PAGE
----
Throughout this paper. SECOND SET OF MEASUREMENTS— MODEL EVALUATION A second set of propagation measurements has been obtained for the same region of Athens. Following the developed model. based on terrain data and without environmental information. 10. A comparison of actual and predicted median transmission loss versus propagation distance is depicted in Figure 1. it can readily be seen that the propagation path profiles of the new measurement points are different from those of the first set of measurements. Comparison of measured and predicted loss for the total of measurement points of the first data set model. i. Figure 3 depicts a comparison of the median transmission loss (versus propagation © 1997 by John Wiley & Sons. as described in Reference 4.e. indicating the general trend of the model to overestimate (negative value of average prediction error) or underestimate (positive value of average prediction error) path loss. at 888 MHz. based on the utilization of a GIS and digital maps of the area under study.838 measurement points was taken.7 An analytical expression for effective height estimation using terrain morphology data. A parameter that best describes local topographical features close to the receiver is the effective transmission antenna height or the socalled. lazarakis et al. measured loss minus predicted loss. Nevertheless. 65–71 (1997) . an unmodulated carrier. close to the receiver. The threedimensional terrain elevation map of the area under study is shown in Figure 2. urban environment and traffic effects are embodied as an average factor for the specific mobile environment. Furthermore. The measuring set-up configuration was kept identical to the one for the first set of data on purpose. 3. A total of 16. Syst. Measurement data collection. This model is based on detailed topographical information in order to return a prediction value for each measurement point. Ltd. with the transmitting antenna installed at a new location. 2. the detailed evaluation of models is usually performed through the calculation of prediction error.. For negative heff values. The proposed point-to-point prediction model. therefore includes two expressions: loss (dB) = 31·52 + 40 log( d ) − 20 log( heff ). an average error of 0·8 dB and a standard deviation of 9·73 dB have been obtained. mean. A different manipulation of measurement points relative to the heff sign. the expression for loss prediction is a proper modification of the standard Lee’s model8 in order to apply for the specific area. the whole procedure makes it easy to produce loss curves and derive predicted loss for each measurement point. topographical information together with local mean value. where the old and the new site of the transmitting antenna are indicated. A total of 18. Commun. acquisition and processing have been implemented using an integrated system. plays an important role in propagation loss. the statistical analysis is given in terms of average and standard deviation of the prediction error. should thus be established. was transmitted from an appropriately sited base unit.351 measurement points was obtained. h eff Ͻ 0 (1b) (1a) Figure 1. Therefore. Moreover. The standard deviation of the prediction error represents the model’s deficiencies if the systematical error is removed. covering an area extending up to 6 km from the transmitting antenna. although the model does not take into account obstructions that interrupt line-ofsight (LOS) from the receiver. introduced in Reference 5. appear with a standard deviation of error in the range from 6 dB up to 12 dB. a semi-empirical point-to-point prediction model has been derived. a negative heff value practically means a non-line-of-sight (NLOS) path because of local terrain morphology and high slope values. it is noticed that current models. Derivation of the prediction model Based on the signal loss measurements obtained from the procedure described above. for each reception point. effective height ( heff ). The system operates in full coordination with a GIS. loss prediction is obtained through curve fitting of the appropriate measurement points. can be found in Reference 5. In Reference 9. The average prediction error represents the systematical error induced by the Int. its accuracy proves that terrain morphology. J. Considering the model under discussion. heff Ͼ 0 and loss (dB) = 55 + 20 log( d ) + 10 log( ͉heff͉ ). providing. Considering the definition of heff. and thus it is based on a two-ray model. For positive heff values. for each measurement point. of known and fixed power. Following the guidelines in Reference 6.1.66 f. median transmission loss and location variability information are available. where d and heff are measured in meters.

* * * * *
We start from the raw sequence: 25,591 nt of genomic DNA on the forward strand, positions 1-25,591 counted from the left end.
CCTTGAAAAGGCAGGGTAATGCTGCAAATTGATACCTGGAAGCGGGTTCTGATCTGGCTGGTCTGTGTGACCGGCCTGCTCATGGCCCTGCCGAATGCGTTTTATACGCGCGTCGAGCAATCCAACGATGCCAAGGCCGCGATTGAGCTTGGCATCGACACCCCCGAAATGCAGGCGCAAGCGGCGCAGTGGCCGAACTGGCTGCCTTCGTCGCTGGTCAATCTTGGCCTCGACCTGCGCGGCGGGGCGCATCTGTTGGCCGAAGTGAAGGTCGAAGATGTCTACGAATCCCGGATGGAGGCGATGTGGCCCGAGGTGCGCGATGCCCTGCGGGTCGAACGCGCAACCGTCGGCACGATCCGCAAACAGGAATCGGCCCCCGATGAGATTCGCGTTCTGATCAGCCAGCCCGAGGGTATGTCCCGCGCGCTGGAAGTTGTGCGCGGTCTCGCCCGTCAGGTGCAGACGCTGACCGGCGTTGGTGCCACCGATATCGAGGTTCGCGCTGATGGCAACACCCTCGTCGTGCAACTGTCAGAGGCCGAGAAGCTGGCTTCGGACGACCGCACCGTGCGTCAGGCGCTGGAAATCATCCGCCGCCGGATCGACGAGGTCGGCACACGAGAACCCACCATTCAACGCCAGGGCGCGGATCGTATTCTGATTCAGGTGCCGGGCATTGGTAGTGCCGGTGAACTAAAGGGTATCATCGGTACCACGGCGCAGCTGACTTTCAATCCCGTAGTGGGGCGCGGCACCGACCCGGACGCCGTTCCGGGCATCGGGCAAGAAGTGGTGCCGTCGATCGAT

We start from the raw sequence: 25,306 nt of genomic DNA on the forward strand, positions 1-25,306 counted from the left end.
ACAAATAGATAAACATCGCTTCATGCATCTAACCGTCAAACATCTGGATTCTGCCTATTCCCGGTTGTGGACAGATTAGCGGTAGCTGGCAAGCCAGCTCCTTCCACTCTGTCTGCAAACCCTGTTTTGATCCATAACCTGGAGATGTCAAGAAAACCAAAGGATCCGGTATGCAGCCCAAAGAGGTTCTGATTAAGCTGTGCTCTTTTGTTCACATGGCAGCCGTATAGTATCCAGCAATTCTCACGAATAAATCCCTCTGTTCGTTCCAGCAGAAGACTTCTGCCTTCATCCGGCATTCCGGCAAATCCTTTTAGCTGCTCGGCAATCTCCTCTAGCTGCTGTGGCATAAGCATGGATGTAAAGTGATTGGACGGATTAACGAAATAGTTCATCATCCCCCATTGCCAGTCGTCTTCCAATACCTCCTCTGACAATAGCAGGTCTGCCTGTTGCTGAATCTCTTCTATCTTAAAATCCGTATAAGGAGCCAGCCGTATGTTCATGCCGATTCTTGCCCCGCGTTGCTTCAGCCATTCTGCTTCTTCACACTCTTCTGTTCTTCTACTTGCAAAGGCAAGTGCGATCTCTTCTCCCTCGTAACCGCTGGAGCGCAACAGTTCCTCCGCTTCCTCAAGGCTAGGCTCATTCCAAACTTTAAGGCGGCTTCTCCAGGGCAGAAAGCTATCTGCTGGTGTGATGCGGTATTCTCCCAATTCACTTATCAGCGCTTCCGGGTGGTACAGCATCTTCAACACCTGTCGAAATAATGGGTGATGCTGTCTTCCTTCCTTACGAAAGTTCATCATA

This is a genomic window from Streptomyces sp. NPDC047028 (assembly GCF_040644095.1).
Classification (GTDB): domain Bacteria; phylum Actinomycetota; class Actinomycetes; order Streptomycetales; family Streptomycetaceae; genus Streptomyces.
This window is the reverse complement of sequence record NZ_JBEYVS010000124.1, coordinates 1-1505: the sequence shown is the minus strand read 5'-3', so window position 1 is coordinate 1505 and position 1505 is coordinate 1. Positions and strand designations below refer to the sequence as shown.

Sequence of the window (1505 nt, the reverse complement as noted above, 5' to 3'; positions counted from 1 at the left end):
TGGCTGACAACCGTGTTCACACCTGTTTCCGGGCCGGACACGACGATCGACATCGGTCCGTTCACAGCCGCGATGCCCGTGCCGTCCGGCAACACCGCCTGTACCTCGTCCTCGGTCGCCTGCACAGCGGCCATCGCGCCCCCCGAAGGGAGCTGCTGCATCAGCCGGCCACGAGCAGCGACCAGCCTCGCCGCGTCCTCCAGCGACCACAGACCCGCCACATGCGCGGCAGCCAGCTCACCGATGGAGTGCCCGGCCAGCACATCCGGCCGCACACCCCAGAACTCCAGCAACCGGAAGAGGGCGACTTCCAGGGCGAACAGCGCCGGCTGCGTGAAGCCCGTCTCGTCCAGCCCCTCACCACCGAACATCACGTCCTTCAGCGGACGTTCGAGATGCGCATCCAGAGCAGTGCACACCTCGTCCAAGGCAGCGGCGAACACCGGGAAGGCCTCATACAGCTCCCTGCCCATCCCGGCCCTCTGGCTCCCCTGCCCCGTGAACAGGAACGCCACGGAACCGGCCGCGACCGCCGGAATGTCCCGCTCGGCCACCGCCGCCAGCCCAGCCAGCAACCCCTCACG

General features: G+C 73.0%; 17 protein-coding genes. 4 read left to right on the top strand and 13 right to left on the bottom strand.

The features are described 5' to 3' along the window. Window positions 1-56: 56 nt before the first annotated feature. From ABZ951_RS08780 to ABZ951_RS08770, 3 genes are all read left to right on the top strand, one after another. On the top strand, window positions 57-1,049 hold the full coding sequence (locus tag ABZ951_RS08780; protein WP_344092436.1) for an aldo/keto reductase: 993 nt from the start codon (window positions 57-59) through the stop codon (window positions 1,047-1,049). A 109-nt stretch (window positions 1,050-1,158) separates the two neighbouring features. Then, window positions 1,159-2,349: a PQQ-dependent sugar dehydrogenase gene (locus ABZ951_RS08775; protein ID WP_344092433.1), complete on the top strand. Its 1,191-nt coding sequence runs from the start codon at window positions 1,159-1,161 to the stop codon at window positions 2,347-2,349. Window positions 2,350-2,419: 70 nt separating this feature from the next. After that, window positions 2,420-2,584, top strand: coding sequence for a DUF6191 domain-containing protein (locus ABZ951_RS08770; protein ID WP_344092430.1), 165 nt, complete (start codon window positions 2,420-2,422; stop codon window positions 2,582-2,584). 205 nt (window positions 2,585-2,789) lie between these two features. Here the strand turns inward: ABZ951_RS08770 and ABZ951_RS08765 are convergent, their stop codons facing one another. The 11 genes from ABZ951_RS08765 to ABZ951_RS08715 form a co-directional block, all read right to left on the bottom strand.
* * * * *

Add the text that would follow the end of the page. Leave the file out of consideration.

large terrain obstructions that lie far from the receiver and interrupt line-of-sight causing diffraction loss were not taken into consideration in the derivation of the model. At this point it should be noted that. The column ‘Counts’ indicates the number of the corresponding measurements in each category whereas their percentage with respect to the total measurement points. For NLOS locations. In comparison with the corresponding error values of the first set. The following analysis. hereafter. by means of the available terrain database. the average error increases by 3·9 dB and the standard deviation increases by 2 dB. will refer only to terrain morphology and not to obstructions by buildings or other human-made structures. LOS and NLOS. In Table 1. the average error increases by 4·6 dB whereas the standard deviation decreases by 0·6 dB. 10. with a 10 m step for each measurement point. in an urban environment such as the area under study. Comparison of measured and predicted loss for the total of measurement points of the second data set distance) between measured and predicted loss values. 65–71 (1997) . The resultant average error is found to be −1·62 dB and the standard deviation equal to 11·02 dB. is shown within parentheses. The evaluation of the © 1997 by John Wiley & Sons. However. Ltd. model is thus performed separately for points with and without diffraction loss. As can be seen. this does not affect the validity of our analysis because terrain morphology plays a major role in all cases in signal propagation. ‘pure’ LOS communication can rarely be found. Syst. both expressed in dB. when applying the model to the new data set for LOS locations. when difInt. Nevertheless. Three-dimensional terrain elevation map of the area under study with indications for the first and the second antenna positions Figure 3. the analysis results for the first set of measurements will be used only as a reference. in terms of average value of prediction error (av) and error standard deviation (stdev). Further investigation and detailed processing of measurements led to useful results. As mentioned above. Evaluation of the model’s performance can then be obtained through prediction error calculation. The evaluation of the model will be performed by means of the second set of measurements. J. Therefore. as well as diffraction phenomena terms. Hereafter. Commun. is based on the detailed projection of the path profile. the reliability of the model has been slightly decreased because the standard deviation of error has been increased by only 1·3 dB.. the accuracy of the model is tested for LOS and NLOS locations for the first and the second set of measurements.propagation model in the 900 MHz band 67 Figure 2.